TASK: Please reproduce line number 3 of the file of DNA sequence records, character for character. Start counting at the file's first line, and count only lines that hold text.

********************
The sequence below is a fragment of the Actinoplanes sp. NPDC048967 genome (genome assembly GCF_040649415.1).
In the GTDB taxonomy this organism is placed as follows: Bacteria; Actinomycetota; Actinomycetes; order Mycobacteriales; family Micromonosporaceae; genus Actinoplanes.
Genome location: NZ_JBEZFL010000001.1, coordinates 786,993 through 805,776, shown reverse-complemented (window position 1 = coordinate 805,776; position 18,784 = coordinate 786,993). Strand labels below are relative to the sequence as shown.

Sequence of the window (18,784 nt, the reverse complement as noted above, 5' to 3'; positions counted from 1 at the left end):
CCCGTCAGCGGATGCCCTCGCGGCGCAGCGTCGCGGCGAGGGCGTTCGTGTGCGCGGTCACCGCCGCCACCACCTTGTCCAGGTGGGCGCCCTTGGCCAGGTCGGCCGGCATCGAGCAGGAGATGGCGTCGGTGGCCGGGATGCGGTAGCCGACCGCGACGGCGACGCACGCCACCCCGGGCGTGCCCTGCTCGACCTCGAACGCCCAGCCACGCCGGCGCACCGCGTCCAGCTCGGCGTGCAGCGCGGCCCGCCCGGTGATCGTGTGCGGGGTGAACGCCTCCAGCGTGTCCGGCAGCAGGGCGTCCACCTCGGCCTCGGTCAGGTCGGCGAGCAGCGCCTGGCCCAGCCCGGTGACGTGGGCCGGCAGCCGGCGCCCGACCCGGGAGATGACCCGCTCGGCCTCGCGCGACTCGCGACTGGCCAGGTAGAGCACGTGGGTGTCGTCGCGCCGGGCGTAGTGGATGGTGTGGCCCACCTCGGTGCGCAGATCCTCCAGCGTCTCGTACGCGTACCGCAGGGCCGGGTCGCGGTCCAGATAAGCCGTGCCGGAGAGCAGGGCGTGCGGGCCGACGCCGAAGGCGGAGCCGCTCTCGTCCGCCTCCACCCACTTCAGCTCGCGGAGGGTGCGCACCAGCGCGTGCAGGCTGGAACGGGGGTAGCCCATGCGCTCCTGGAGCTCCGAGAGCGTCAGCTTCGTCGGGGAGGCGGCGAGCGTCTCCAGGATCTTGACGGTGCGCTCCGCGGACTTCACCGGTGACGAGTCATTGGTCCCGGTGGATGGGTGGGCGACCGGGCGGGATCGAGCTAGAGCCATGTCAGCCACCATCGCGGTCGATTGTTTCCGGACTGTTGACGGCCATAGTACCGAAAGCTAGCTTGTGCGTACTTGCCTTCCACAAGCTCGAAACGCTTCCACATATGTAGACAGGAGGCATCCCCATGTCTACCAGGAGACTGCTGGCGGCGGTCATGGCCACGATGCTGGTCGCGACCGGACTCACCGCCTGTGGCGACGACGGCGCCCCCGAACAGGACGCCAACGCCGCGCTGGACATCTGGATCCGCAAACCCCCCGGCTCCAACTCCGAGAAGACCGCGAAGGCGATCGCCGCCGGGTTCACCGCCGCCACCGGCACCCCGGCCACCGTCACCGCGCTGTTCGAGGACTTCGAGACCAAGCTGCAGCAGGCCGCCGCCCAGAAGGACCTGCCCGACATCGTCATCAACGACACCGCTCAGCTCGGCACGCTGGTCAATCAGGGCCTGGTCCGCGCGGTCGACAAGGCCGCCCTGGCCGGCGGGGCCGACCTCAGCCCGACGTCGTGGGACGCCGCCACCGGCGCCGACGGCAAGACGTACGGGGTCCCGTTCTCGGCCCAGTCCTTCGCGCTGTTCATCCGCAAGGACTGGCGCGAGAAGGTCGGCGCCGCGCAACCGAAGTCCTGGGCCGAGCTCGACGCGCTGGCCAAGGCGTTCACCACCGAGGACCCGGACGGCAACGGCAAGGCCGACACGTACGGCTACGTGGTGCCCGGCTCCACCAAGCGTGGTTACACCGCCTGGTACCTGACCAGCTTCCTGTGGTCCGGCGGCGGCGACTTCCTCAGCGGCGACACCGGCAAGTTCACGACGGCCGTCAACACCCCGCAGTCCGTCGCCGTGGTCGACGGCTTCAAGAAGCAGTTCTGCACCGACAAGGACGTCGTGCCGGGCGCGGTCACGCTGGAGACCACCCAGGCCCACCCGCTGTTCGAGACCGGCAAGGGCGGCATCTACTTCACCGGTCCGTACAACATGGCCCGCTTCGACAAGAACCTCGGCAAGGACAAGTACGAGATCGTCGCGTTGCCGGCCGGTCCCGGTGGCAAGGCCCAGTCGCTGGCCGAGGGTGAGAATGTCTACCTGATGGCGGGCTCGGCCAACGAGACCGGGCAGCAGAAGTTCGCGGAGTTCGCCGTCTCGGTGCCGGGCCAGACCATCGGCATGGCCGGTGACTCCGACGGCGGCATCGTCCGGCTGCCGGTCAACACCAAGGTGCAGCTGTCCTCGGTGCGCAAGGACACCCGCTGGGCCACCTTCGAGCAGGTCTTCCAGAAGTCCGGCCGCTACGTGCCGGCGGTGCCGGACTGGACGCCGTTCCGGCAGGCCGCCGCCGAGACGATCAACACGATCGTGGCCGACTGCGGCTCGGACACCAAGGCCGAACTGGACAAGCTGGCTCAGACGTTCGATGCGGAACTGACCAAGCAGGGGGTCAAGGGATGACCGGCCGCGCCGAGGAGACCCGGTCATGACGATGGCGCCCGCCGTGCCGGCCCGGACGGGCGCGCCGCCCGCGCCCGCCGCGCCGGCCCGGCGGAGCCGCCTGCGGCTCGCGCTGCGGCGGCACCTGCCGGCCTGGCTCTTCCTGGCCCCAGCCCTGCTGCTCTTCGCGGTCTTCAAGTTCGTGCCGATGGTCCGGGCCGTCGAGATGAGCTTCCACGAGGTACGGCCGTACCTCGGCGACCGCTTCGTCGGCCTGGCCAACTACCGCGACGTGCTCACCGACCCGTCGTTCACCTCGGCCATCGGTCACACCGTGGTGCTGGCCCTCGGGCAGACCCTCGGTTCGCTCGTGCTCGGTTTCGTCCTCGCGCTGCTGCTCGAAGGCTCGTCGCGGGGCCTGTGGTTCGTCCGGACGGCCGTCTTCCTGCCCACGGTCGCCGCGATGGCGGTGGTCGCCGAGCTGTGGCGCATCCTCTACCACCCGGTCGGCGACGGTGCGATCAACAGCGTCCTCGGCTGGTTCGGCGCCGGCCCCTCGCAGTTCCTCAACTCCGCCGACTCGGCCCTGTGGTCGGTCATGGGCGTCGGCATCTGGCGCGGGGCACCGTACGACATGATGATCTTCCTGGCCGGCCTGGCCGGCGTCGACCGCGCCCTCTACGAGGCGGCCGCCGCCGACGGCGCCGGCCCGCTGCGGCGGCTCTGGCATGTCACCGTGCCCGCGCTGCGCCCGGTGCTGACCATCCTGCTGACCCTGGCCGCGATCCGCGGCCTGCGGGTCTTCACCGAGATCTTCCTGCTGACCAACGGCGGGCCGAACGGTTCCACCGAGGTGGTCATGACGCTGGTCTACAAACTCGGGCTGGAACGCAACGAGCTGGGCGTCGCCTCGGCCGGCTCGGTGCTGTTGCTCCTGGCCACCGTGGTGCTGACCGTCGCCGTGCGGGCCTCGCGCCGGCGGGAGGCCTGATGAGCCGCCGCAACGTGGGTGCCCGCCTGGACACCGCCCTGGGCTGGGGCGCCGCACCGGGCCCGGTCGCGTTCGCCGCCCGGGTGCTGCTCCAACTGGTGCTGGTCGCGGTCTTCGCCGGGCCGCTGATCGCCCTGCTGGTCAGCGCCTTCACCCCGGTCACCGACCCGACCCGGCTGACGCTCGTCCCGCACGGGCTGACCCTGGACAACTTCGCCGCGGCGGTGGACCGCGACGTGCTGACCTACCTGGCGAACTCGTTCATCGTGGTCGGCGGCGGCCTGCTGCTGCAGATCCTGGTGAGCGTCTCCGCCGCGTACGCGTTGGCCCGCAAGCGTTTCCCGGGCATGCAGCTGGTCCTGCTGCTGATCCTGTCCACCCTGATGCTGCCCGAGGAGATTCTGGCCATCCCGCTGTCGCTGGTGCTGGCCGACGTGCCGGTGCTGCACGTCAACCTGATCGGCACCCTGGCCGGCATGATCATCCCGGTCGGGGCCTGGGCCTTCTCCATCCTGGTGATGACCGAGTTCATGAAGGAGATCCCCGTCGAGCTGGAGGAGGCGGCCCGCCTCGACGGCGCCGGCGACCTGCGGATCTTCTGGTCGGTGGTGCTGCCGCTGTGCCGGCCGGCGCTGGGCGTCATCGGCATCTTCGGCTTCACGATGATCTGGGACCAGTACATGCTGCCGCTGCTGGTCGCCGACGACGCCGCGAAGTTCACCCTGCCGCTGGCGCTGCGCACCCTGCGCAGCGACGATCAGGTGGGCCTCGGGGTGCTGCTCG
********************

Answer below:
Genome location: NZ_JBEZFL010000001.1, coordinates 786,993 through 805,776, shown reverse-complemented (window position 1 = coordinate 805,776; position 18,784 = coordinate 786,993). Strand labels below are relative to the sequence as shown.